The Americana Folk Art Festival will be held at the village gazebo on Saturday and Sunday, Aug. 25-26 and will feature the work of several local artists, live music and a quilt show on the lawn of St. John’s Episcopal Church.
The fun starts both days at 10 a.m. and goes until about 4 p.m. with live music from 11 a.m. to 2 p.m. Saturday features the band Weekly Notice with Fred Joseph and Rod Tucker. Sunday you can hear Wild Oats with Tory and Rob Bedard. The festival winds down with an auction at 2:30 p.m. Sunday afternoon.
The festival is organized by Ellicottville’s own Bob McCarthy, local artist and Ellicottville goodwill ambassador.
There will be seven folk art cottages on site, each of which will house a different artist and their work. Three of the cottages were built by McCarthy, one by Chris Woodareck, and three by woodcarver Doug Stein, who will also be displaying his hand-carved creations at the festival.
You will find Ellicottville Times Editor Jennie Acklin weaving wool that has been spun by local horse whisperer Annie Widger in the Weaver’s Cottage. Huey Dunne will display pieces from his Art of the Forest collection. Huey creates his unique, handcrafted furniture from organic artifacts, which he scavenges from the local landscape.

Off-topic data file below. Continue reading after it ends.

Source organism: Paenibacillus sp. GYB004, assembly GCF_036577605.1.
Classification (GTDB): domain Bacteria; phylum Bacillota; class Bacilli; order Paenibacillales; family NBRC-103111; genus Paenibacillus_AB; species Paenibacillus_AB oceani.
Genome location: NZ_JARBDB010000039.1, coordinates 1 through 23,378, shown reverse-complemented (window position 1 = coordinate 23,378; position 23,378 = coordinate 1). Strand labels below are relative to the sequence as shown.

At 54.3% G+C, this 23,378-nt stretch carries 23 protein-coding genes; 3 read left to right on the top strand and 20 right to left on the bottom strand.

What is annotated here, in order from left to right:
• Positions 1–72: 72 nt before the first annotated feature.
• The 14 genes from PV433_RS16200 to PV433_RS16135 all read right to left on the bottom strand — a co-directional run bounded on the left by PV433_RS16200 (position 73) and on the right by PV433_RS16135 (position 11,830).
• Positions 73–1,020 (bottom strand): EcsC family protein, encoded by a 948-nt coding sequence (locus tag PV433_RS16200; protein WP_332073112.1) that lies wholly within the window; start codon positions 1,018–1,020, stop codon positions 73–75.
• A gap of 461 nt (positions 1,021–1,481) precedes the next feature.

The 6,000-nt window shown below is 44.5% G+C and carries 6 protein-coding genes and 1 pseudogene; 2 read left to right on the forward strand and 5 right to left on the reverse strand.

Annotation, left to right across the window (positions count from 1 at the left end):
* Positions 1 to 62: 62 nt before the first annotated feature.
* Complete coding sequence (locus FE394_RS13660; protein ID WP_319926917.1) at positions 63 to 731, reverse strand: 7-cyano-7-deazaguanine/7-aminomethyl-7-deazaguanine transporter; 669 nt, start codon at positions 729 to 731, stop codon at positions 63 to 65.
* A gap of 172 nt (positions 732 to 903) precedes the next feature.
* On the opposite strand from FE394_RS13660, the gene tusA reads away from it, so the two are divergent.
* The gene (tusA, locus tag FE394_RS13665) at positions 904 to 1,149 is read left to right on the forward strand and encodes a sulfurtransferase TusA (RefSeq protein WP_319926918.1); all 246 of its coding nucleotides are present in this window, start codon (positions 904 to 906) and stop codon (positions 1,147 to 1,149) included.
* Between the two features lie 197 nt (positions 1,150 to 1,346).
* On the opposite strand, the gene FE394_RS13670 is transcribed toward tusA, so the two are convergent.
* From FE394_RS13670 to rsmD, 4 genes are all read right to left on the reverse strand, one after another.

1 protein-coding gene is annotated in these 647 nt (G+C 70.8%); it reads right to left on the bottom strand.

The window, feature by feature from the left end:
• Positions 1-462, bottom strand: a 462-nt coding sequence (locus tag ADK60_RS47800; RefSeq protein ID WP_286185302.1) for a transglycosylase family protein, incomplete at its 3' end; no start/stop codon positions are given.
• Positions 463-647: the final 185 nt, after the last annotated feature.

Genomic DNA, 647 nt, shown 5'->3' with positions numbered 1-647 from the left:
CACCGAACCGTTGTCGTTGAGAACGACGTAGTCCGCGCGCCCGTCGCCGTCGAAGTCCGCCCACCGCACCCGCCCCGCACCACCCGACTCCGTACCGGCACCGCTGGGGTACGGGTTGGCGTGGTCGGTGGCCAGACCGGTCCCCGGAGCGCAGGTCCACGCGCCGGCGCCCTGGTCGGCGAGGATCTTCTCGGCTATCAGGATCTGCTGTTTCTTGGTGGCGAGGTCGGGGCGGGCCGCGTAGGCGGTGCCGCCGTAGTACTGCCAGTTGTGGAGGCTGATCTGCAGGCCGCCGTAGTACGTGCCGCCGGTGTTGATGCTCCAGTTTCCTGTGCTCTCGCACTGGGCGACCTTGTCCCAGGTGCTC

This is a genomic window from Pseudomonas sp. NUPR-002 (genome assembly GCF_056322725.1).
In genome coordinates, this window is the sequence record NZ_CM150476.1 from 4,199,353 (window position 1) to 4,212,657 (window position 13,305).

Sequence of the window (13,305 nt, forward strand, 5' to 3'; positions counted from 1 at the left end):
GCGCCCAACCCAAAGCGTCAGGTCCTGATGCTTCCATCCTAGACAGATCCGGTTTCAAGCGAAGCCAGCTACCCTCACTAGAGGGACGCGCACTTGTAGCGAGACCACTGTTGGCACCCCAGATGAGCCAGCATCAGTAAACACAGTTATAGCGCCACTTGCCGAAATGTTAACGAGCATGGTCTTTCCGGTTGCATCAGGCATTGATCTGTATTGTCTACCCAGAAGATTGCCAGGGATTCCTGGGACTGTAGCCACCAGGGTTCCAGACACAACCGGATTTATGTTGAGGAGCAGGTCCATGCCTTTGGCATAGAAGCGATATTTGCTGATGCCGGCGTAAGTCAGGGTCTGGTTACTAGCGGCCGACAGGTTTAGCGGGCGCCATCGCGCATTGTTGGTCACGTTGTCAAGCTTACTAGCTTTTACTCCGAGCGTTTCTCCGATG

Other featured artists include woodcrafter Emily Arena, water colorist Pat Kerl, birdhouse fabricator Lisa Hitchcock, as well as jewelry by Urania Shaklee, owner of the Purple Doorknob.
Perhaps the best part of the Americana Folk Art Festival is the active participation of some very talented and civic-minded local young people. Eight- and 12-year-old siblings, Elsa and Walter Woodarek, are among the featured artists. Elsa creates her own unique jewelry designs and her brother Walter is a coppersmith. Nine year-old twins, Hayley and Logan Fredrickson, have recruited several of their friends to help set up and run a lemonade stand. They will donate the proceeds to the Ellicottville Food Pantry.
All auction proceeds will benefit Ellicottville Public Charities, which was founded and is run by Sherman Wilkins.
McCarthy said he organized this festival because he “wants people to discover Ellicottville.” In addition to two fabulous ski resorts, unique boutiques and great restaurants, Ellicottville is home to a vibrant and diverse group of artists, craftsmen and exceptional year-round residents who love and work hard to support this wonderful community. Those who visit only during the ski season are apt to miss that facet of this special place.